Twilight Zone, The

"The Twilight Zone" was ostensibly a science-fiction show, but it actually encompassed an array of genres, topics and themes. The show explored such issues as racism, death and dying, families, aging, time travel, the effects of technology on society, and many more. Rod Serling's immensely popular anthology always relied on great writing, and we will discuss particular episodes as literature (themes, point-of-view, symbolism, etc.) Further, we will examine not only episodes but also works of literature to which they relate or allude.

Course Details
Course Number: 
Section Number(s) and Day/Times Taught: 
111: TR 9:30am - 10:45am
169: TR 11:00am-12:15pm
183: TR 2:00pm-3:15pm
704: MW 2:00pm-3:15pm
Fall 2024
The Arts
Global Issues

Donald Presnell

Dr. Don Presnell holds MA degrees in English and Spanish from Appalachian State University and a doctorate in Educational Leadership from App State's Reich College of Education. He is the author of Wandering The Wild Wild West: A Critical Analysis of the CBS Television Series (2021) and co-author of A Critical History of Television's The Twilight Zone, 1959-1964 (1998). He has created and taught multiple iterations of First Year Seminar, including “The Narrative Art of Comics”; “The Twilight Zone”; “Doctor Who: TARDIS Travels in General Education”; “Dr. Seuss and Y(our) World”; “The Simple Complexity of Peanuts: Exploring the Perennially Popular Comic Strip”; and “The X-Files: Science Fiction Search for Truth.”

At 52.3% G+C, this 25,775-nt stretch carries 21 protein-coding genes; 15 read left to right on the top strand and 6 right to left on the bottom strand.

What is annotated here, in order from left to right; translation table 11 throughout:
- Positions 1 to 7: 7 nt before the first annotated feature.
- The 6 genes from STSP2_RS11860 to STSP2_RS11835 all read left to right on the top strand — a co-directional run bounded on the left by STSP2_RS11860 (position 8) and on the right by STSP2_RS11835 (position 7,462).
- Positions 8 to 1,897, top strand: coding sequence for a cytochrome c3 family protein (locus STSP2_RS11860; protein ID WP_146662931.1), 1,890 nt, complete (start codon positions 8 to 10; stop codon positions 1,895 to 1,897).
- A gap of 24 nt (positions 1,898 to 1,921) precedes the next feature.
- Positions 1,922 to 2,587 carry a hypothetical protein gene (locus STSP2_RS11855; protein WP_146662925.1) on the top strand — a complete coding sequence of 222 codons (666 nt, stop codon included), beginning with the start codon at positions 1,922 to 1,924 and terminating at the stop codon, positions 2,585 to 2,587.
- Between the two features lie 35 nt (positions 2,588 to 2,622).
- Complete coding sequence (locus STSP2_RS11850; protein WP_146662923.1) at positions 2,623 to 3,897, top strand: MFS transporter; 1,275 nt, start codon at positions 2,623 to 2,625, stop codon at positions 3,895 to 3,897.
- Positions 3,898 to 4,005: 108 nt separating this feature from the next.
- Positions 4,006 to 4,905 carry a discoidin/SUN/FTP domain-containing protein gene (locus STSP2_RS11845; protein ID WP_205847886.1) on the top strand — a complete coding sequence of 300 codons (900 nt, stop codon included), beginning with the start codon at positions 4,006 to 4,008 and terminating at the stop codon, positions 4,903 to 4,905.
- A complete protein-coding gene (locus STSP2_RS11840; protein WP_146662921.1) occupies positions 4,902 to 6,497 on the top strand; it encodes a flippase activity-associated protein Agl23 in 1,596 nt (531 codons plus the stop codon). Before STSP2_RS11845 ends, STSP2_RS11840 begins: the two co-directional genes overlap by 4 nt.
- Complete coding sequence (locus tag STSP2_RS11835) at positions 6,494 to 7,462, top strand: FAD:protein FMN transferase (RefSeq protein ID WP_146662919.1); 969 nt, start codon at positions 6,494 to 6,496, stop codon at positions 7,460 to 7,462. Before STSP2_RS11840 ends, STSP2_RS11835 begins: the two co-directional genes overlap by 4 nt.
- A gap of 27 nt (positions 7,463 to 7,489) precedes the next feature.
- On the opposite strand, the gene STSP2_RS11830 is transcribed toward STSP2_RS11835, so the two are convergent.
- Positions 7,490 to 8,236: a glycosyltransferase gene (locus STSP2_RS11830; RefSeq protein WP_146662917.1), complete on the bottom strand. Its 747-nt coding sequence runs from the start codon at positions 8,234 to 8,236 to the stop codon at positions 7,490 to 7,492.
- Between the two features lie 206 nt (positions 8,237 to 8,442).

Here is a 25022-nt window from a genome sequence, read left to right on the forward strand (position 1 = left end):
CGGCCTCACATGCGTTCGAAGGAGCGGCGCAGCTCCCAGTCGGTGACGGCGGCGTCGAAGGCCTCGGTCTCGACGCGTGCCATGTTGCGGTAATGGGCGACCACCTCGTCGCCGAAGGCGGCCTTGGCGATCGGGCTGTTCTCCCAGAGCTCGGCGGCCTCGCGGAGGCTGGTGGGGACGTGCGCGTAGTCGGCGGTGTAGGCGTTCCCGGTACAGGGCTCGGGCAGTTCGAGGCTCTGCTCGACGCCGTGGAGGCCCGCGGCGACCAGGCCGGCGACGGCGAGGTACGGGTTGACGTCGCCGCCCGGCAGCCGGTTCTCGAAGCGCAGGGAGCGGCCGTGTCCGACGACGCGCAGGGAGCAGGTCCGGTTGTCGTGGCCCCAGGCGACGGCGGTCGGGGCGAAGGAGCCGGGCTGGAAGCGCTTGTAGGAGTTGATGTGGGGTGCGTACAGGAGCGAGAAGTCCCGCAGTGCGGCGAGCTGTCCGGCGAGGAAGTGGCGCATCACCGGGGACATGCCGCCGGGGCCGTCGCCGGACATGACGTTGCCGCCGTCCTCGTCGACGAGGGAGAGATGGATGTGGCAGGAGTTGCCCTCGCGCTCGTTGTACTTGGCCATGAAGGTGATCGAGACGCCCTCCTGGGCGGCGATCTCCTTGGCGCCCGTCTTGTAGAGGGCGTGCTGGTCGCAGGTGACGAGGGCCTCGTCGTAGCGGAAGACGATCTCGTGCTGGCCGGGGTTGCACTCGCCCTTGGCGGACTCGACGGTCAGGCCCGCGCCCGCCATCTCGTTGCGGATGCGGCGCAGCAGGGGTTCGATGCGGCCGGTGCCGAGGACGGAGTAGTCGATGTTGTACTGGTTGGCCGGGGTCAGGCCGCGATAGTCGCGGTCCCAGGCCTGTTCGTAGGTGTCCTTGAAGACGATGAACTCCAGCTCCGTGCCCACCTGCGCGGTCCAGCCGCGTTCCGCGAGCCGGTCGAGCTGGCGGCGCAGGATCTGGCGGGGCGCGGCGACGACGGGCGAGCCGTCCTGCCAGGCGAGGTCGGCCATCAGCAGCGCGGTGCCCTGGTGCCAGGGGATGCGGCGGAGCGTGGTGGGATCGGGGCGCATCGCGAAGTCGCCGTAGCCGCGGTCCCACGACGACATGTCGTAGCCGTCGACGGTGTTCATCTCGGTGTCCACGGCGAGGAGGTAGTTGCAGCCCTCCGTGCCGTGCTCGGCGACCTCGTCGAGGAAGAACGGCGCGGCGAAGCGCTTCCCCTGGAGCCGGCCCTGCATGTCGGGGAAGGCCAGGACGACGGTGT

He has been nominated for both the Brantz Award for Outstanding Teaching in First Year Seminar (2012, 2019) and the Harvey R. Durham Outstanding Freshman Advocate Award (2014, 2017, 2018) at Appalachian State University. He is currently the Director of the Common Reading Program and a Senior Lecturer in the First Year Seminar program. His interests include multimodality; literature; comics and graphic novels; film and television studies; English and Spanish; pedagogy and instructional design; educational leadership; and baseball.